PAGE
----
Edit: is there any difference between this and the "Laoshan White? I’m putting my note under this name as that’s what it says on the sticker..

I ripped open my sample of this to have as a celebration tea for making it back to University town and being reunited with my never-before-used “blooming teapot” (and also, my cool roommate).

The first few steeps were tinged with seaweed greenery, and I was missing my Yunnan White Jasmine dearly at this stage. It felt like I was drinking an extremely mild, vegetal green.

My later steeps are more to my liking; “silky”, “clover honey”, and “almond milk” are spot on. Nom nom nom. Much more like the creamy white I was craving, although the vegetal elements are still apparent (and much appreciated). I think this is around my sixth to eighth infusion but I could be mistaken.

This was a beautiful choice to “baptize” my small pot in; the leaves are long, slender, and stringy. I know my tasting experiences are limited but I’ve never had a white tea that tasted quite like this.

Preparation
185 °F / 85 °C
Bonnie

right u r…they are the same tea but the name was magnicified (I like that word).

Ze_Teamaker

Totally adding to my new words to use from now on list….

Bonnie

haha…askaperious experience making up words.

CrowKettle

It took me many a few moments to realize that magnicified is not located in the dictionary. It should be.

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Comments

Bonnie

right u r…they are the same tea but the name was magnicified (I like that word).

Ze_Teamaker

Totally adding to my new words to use from now on list….

Bonnie

haha…askaperious experience making up words.

CrowKettle

It took me many a few moments to realize that magnicified is not located in the dictionary. It should be.

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Profile

Bio

I started my Steepster loose leaf adventure back in 2012. I can’t say I’m completely new anymore, but I still view oolong as a magical, extraterrestrial creature that unfurls in water.

White teas, roasted/fired green teas, and the not so roasted green oolong varieties are my favourites.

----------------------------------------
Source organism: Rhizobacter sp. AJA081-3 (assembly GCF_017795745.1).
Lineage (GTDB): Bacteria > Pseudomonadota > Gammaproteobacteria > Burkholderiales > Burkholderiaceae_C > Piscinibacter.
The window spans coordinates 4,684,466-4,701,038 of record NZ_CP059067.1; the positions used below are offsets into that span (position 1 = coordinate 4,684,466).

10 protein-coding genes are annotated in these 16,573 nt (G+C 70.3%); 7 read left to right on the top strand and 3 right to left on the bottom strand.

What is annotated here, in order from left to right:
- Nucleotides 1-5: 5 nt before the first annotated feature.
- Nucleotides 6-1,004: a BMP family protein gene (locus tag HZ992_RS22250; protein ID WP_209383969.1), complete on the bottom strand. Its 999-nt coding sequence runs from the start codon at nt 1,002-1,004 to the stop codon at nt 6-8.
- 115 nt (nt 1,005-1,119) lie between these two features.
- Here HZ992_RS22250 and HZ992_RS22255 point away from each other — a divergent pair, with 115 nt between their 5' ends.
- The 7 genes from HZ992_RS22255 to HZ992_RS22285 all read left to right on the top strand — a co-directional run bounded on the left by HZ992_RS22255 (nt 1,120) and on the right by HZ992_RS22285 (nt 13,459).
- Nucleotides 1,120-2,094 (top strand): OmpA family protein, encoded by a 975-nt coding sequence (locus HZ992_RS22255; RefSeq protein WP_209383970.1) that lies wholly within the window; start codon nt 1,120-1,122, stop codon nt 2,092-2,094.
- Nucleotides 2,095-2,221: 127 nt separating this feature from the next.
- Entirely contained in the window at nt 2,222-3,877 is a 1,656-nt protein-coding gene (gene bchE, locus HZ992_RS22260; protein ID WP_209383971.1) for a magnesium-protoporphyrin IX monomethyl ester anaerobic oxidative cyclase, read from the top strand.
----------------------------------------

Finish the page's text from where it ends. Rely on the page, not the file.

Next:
Currently looking for the most buttery and sweet green oolong I can find.

Ingredients/flavours I enjoy (in moderation): anise, butter, caramel, cedar, cream, floral, grapefruit, jasmine, lavender, lemon, lime, maple, marshmallow leaves, melon, mint, orchid, pine, rice, rose, vanilla.

Ingredients/flavours I tend to dislike: apple, cocoa nibs, licorice, marine, peach, stevia

Subjective Rating System 2.0:

91-100: My absolute favourite tea. Will impulsively buy and hoard like a dragon.

86-90: A favourite tea. May have quality flaws that I choose to ignore.

76-85: A lovely tea, maybe of high quality or masterful blending, but not one I’m likely to order again.

70-75: Enjoyable, but I may have few minor problems with quality, consistency, ingredient chemistry and/or personal preferences.

50-69: Quality, consistency, blending, or personal preference problems are apparent, but I wouldn’t pass up a cup.

11-49: Varying levels of undrinkable tea. I don’t give a lot of these ratings out, since I tend to grab teas I know will appeal to me.

1-10: Nightmare tea from the chaos realms. This is last year’s low-grade bancha mixed with rancid coconut, stale cocoa nibs, over-enthusiastic hibiscus, and combined with stevia sweetener. I’m pretty sure it doesn’t exist.

Location

BC, Lower Mainland

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